Headley explains that for single-strategy managers considering how to operate at scale across a number of asset classes, it is important to have systems that are able to handle that diversity, and provide the flexibility to support strategies that operate at a higher transaction volume than others.
“Another consideration is the variety and number of different counterparties the manager might be trading with; being able to have a technology platform with an open data model is vital. As new prime brokers or custodians are introduced, you need to be able to manage those counterparties efficiently.
“Having an open architecture becomes key to realizing transformational change,” states Headley.
As hedge funds expand the scope of their investment activities, it introduces layers of complexity that need to be managed to avoid issues for risk, compliance, ongoing collateral management and so on. It can quickly become burdensome if the manager is relying on a monolithic system. That might have been fine for handling a discretionary equity long/short strategy, but it’s ill-equipped for a more quantitative trading style.
Regardless of what the diversification objectives are, managers should consider a platform infrastructure that can integrate numerous investment strategies and still present a single, holistic view; think of it like a Russian doll.
“I saw a great picture recently of the operations room inside a well-known hedge fund and it looked like NASA’s mission control room. They have a series of dashboards showing P&L and risk exposures across all of the strategies they are running. To do that, you need a technology platform that can consolidate everything and present a single view of P&L, risk and positions across every strategy,” says Holt.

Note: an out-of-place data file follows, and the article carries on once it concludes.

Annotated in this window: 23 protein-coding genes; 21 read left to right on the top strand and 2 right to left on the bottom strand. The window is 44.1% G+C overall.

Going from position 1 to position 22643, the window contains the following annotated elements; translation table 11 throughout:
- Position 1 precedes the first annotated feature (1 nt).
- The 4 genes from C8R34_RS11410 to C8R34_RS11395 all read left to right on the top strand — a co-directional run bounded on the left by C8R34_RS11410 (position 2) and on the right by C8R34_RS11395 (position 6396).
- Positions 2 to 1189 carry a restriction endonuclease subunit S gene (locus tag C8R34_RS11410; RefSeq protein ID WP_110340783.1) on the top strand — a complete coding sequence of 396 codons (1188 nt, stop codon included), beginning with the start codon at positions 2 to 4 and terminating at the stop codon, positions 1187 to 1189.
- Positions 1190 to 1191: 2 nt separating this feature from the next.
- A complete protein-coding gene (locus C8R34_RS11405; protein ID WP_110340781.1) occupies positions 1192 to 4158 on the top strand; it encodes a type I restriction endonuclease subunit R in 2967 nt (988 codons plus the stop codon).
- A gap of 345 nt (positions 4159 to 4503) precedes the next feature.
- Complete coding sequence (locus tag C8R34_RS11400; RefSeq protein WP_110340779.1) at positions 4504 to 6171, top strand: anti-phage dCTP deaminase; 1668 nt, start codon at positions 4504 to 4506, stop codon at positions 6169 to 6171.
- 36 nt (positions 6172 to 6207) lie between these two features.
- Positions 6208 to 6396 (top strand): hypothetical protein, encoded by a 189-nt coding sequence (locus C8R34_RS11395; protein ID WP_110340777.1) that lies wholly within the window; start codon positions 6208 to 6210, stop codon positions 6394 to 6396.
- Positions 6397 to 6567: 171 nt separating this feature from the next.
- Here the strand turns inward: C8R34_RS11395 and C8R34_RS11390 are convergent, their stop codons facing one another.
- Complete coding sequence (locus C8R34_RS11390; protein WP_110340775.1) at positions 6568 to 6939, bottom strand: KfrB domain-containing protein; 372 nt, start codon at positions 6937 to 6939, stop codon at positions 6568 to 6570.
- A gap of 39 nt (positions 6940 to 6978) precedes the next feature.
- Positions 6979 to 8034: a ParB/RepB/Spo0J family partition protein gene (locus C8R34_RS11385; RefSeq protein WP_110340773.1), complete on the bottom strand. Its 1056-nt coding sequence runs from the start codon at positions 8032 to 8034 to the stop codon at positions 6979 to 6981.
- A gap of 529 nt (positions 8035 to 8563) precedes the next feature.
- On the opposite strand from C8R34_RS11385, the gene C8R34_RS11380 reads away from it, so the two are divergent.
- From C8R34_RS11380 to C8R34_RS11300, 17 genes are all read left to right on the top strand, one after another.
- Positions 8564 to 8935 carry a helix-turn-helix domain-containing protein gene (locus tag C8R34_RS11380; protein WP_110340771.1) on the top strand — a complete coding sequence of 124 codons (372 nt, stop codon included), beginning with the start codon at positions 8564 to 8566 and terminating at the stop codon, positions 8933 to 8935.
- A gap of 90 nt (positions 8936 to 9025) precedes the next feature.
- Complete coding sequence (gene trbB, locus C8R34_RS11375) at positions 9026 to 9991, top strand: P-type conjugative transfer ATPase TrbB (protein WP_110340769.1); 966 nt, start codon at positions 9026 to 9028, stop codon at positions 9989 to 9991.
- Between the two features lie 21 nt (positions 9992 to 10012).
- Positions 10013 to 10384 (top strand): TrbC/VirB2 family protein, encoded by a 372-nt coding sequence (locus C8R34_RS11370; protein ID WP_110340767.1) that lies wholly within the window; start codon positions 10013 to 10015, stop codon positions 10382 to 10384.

He adds that it is naïve to think that one system could cover every conceivable trading strategy but at the very least, “what you need is a central core framework that has the potential to be extended and customized.”
“Key to this is having an open API-driven architecture, where you can plug in other best-of-breed systems, rather than expecting to have one monolithic architecture than can handle every asset class,” says Holt.
The importance of an API-driven architecture is to break away from the monolithic platform approach and use APIs to introduce data sets and services, each of which is designed to do one thing very well; for example, performing valuations on complex credit instruments.
To continue the ‘Russian Doll’ analogy, each system works to support the manager trading a specific asset class, but does so in a way that fits in to the overall platform architecture. This provides the technology bedrock necessary to achieve that NASA-like mission control view of the portfolio at a firm-wide level.
“Being able to pull together purpose-driven services and solutions allows both the portfolio managers and their technologists to harness the full power of the platform. Doing it in an open way can really supercharge that process; this is where technology becomes an enabler.
“Large multi-strategy hedge funds are able to knit different solutions together using their own technology to get that holistic view across different asset classes and trading strategies,” says Headley.
For smaller hedge funds who might previously have thought that scaling up to become, potentially, the size of Cerberus or Millennium Management was impossible, today’s platform technology capabilities are changing their expectations of what is possible.
“Technology is leveling the playing field. We give managers the glide path to diversify, depending on where they are in their growth cycle. They have the comfort of knowing they have a future-proof solution that can support them as they decide to move into new asset classes,” concludes Holt.